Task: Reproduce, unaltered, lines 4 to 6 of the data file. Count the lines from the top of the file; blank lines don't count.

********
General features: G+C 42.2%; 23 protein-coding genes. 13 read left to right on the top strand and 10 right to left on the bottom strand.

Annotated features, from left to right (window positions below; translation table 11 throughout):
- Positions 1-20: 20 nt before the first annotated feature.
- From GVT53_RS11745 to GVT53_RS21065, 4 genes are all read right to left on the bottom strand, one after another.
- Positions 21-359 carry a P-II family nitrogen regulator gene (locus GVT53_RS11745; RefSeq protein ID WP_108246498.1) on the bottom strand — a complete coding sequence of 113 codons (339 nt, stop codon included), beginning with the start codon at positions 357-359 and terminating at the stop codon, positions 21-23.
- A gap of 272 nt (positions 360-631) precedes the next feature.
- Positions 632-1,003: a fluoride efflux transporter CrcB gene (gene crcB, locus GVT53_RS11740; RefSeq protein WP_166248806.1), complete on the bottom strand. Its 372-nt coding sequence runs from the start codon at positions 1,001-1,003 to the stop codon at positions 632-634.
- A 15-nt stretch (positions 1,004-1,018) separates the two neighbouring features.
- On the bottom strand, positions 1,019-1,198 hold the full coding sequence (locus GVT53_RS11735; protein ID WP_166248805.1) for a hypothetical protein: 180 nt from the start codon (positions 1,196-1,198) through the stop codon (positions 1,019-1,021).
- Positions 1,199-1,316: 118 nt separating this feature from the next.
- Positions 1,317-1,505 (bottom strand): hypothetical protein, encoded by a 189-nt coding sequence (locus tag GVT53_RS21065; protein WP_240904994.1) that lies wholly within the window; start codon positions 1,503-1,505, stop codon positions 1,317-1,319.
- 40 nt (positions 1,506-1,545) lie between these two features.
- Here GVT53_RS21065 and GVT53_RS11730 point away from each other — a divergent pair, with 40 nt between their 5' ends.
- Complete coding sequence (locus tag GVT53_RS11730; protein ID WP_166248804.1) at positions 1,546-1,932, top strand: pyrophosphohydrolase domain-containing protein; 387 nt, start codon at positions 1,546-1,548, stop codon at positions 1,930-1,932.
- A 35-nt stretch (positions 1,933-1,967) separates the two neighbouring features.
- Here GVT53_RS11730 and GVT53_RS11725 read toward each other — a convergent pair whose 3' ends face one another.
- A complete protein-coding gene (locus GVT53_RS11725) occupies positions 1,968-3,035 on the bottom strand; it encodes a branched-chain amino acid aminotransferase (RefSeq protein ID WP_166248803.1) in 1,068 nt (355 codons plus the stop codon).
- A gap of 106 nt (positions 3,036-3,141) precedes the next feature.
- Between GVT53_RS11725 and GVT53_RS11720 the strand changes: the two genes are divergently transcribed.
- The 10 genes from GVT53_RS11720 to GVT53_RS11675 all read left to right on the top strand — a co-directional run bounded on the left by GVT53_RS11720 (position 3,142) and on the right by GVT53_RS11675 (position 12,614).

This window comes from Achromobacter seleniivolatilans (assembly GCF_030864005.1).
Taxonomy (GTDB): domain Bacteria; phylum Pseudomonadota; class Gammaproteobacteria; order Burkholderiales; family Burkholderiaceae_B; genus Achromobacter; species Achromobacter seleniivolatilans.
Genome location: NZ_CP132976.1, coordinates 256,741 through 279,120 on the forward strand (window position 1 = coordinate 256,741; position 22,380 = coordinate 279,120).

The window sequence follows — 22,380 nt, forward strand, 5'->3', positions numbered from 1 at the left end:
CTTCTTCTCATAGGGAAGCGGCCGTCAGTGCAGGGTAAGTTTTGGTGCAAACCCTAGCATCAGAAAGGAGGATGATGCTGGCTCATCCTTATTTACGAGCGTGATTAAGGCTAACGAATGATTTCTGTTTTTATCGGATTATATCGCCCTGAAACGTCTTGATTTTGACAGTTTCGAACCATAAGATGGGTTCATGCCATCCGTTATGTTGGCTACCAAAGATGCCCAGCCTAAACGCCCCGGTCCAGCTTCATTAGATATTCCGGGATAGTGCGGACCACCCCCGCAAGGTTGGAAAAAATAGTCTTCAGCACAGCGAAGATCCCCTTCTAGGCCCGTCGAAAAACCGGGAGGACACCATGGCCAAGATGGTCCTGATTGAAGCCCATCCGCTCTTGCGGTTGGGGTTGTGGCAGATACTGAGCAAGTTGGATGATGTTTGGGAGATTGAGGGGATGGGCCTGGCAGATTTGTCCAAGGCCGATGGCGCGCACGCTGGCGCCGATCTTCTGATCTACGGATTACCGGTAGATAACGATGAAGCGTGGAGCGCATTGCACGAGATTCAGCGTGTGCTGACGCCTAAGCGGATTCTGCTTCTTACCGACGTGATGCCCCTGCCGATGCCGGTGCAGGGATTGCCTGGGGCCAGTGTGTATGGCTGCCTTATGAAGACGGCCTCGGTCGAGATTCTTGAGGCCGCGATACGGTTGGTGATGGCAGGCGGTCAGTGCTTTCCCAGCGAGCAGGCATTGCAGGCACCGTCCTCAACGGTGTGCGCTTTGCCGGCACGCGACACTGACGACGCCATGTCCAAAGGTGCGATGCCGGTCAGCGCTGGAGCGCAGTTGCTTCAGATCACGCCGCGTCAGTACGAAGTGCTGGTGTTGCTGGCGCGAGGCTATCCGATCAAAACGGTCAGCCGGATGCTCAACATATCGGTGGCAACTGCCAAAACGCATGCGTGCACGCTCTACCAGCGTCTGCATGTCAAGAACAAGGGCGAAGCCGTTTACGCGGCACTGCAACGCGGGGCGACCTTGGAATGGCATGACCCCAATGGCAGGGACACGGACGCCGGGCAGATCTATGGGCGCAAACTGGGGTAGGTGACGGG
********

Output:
- From GVT53_RS11745 to GVT53_RS21065, 4 genes are all read right to left on the bottom strand, one after another.
- Positions 21-359 carry a P-II family nitrogen regulator gene (locus GVT53_RS11745; RefSeq protein ID WP_108246498.1) on the bottom strand — a complete coding sequence of 113 codons (339 nt, stop codon included), beginning with the start codon at positions 357-359 and terminating at the stop codon, positions 21-23.
- A gap of 272 nt (positions 360-631) precedes the next feature.